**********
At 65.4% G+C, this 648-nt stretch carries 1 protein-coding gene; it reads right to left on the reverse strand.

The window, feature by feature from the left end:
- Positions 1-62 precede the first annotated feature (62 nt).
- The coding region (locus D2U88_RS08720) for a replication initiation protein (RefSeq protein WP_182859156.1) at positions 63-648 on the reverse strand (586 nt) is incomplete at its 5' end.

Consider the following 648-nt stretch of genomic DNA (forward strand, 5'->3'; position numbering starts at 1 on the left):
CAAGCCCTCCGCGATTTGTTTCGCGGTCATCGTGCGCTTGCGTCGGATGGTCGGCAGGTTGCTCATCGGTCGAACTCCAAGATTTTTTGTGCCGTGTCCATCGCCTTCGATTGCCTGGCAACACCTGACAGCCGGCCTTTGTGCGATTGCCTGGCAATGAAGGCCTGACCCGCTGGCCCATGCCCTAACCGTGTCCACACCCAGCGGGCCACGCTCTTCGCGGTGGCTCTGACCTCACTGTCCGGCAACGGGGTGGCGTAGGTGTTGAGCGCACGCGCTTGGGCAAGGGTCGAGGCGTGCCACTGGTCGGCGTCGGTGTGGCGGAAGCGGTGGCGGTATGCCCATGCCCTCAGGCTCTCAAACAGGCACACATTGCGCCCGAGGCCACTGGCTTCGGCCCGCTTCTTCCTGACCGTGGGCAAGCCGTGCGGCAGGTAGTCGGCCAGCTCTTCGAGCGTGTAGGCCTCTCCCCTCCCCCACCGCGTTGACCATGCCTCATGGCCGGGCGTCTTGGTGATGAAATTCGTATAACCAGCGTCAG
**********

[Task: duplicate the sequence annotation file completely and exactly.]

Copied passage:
At 65.4% G+C, this 648-nt stretch carries 1 protein-coding gene; it reads right to left on the reverse strand.

The window, feature by feature from the left end:
- Positions 1-62 precede the first annotated feature (62 nt).
- The coding region (locus D2U88_RS08720) for a replication initiation protein (RefSeq protein WP_182859156.1) at positions 63-648 on the reverse strand (586 nt) is incomplete at its 5' end.

Consider the following 648-nt stretch of genomic DNA (forward strand, 5'->3'; position numbering starts at 1 on the left):
CAAGCCCTCCGCGATTTGTTTCGCGGTCATCGTGCGCTTGCGTCGGATGGTCGGCAGGTTGCTCATCGGTCGAACTCCAAGATTTTTTGTGCCGTGTCCATCGCCTTCGATTGCCTGGCAACACCTGACAGCCGGCCTTTGTGCGATTGCCTGGCAATGAAGGCCTGACCCGCTGGCCCATGCCCTAACCGTGTCCACACCCAGCGGGCCACGCTCTTCGCGGTGGCTCTGACCTCACTGTCCGGCAACGGGGTGGCGTAGGTGTTGAGCGCACGCGCTTGGGCAAGGGTCGAGGCGTGCCACTGGTCGGCGTCGGTGTGGCGGAAGCGGTGGCGGTATGCCCATGCCCTCAGGCTCTCAAACAGGCACACATTGCGCCCGAGGCCACTGGCTTCGGCCCGCTTCTTCCTGACCGTGGGCAAGCCGTGCGGCAGGTAGTCGGCCAGCTCTTCGAGCGTGTAGGCCTCTCCCCTCCCCCACCGCGTTGACCATGCCTCATGGCCGGGCGTCTTGGTGATGAAATTCGTATAACCAGCGTCAG